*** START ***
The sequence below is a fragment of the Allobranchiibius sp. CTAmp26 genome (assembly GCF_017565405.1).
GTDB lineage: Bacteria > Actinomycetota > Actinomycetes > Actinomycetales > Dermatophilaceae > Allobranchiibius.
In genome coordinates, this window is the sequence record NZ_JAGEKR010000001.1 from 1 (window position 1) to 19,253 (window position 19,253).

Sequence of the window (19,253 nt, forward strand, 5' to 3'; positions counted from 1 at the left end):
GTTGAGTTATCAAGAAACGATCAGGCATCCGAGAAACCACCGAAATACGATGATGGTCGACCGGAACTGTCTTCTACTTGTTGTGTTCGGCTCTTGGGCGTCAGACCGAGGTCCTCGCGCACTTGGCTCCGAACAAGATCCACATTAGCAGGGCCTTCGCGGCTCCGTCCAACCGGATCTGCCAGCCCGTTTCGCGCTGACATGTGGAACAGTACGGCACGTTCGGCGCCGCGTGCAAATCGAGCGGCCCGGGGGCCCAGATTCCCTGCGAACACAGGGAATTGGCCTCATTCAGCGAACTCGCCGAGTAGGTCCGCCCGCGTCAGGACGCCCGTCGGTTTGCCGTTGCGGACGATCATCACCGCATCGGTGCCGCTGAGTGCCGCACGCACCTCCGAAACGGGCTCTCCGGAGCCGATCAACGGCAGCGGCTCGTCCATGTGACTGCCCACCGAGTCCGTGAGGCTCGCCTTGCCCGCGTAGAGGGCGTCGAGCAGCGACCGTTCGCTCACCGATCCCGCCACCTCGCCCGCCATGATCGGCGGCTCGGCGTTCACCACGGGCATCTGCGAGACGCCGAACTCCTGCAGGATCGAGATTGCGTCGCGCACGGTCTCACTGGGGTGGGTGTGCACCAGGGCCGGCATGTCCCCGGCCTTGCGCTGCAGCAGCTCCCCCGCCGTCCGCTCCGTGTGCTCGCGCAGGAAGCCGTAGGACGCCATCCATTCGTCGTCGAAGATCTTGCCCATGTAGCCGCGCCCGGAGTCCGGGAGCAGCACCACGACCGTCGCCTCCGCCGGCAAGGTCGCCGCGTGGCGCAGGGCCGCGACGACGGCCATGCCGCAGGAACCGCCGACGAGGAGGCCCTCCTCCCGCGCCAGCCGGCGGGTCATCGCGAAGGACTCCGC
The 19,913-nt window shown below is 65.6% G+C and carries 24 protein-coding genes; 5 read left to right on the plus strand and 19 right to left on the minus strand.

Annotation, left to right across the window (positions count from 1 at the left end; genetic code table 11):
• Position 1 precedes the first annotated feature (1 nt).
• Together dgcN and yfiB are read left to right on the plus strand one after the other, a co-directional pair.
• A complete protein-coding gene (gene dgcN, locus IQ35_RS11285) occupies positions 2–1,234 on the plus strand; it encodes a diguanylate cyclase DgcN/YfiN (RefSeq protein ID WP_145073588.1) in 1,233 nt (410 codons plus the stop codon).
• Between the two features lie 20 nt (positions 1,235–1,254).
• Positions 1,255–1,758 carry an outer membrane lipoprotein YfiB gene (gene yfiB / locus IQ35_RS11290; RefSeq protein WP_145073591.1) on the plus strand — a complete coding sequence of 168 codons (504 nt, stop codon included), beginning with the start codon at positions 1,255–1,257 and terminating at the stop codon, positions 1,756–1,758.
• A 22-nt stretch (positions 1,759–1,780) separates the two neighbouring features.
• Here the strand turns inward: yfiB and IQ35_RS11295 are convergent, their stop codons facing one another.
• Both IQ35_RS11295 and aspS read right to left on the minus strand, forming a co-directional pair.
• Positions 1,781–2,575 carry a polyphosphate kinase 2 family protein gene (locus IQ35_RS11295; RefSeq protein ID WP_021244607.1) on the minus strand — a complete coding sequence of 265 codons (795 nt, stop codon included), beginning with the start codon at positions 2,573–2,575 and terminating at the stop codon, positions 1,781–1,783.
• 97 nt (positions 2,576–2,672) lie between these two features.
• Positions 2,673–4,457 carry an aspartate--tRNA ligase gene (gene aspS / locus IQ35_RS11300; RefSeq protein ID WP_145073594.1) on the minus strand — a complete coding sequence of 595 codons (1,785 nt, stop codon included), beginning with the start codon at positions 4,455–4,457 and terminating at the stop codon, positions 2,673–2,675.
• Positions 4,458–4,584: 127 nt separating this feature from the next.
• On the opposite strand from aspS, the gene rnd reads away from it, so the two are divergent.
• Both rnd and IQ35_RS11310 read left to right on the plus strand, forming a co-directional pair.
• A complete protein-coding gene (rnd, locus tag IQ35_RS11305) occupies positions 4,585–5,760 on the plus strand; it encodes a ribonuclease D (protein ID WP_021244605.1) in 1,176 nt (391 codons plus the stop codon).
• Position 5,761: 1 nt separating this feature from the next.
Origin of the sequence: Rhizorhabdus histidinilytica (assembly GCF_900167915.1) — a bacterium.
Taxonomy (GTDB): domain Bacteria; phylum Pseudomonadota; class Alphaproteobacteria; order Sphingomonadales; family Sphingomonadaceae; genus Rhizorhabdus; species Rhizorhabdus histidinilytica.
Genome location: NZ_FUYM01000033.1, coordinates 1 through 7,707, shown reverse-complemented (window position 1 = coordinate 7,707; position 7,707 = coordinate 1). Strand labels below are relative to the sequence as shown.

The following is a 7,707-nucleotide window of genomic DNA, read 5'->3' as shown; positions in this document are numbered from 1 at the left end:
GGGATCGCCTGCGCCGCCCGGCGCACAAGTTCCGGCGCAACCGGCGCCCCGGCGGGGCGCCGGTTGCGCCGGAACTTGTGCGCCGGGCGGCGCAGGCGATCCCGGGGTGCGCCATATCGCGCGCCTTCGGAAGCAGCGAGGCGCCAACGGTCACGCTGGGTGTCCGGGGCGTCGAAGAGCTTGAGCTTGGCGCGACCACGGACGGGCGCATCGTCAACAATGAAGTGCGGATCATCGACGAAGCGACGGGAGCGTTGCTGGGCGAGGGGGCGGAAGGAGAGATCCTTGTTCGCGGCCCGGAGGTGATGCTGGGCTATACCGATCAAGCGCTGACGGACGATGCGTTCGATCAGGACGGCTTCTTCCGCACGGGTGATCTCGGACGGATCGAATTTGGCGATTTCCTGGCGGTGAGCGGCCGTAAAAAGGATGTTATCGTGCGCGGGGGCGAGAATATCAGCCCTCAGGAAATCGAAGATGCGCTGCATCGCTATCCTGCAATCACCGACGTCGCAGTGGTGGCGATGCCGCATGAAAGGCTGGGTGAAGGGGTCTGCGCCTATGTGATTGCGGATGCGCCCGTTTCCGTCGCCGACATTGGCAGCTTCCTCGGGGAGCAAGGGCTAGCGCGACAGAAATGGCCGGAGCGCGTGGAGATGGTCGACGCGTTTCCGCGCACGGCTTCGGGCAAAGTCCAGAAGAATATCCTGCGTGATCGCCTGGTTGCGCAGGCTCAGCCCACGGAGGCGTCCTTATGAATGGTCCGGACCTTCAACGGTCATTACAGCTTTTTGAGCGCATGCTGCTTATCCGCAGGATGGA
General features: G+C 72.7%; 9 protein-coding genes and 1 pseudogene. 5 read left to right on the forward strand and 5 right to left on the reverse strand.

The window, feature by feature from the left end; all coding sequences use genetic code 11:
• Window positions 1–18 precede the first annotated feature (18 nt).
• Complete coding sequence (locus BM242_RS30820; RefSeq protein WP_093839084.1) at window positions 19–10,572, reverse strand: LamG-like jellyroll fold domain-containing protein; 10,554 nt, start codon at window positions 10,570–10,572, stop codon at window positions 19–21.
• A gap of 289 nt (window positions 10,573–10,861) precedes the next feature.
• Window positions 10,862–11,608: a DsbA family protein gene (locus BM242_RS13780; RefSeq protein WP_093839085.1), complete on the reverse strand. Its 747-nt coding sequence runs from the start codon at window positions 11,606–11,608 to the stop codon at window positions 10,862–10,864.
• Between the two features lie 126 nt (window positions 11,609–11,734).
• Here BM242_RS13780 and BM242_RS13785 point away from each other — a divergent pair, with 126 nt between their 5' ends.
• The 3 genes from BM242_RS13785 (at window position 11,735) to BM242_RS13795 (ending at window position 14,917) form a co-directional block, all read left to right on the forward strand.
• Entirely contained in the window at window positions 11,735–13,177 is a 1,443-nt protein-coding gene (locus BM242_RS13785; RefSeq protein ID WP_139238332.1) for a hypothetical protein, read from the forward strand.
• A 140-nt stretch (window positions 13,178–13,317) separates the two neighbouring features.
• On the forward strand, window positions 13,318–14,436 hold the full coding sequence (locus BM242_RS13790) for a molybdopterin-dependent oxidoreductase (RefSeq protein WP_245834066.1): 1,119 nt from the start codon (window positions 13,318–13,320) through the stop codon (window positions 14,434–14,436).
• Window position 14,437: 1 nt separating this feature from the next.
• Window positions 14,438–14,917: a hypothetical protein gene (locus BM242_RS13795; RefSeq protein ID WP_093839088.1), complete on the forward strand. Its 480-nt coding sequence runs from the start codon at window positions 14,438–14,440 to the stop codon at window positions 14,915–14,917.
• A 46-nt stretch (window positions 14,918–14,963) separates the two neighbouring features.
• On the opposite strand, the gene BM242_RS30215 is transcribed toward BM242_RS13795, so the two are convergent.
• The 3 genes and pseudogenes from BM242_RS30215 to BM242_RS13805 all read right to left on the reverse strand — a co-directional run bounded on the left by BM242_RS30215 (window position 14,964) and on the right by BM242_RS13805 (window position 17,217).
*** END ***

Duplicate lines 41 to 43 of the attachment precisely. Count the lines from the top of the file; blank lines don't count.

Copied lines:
• Window position 14,437: 1 nt separating this feature from the next.
• Window positions 14,438–14,917: a hypothetical protein gene (locus BM242_RS13795; RefSeq protein ID WP_093839088.1), complete on the forward strand. Its 480-nt coding sequence runs from the start codon at window positions 14,438–14,440 to the stop codon at window positions 14,915–14,917.
• A 46-nt stretch (window positions 14,918–14,963) separates the two neighbouring features.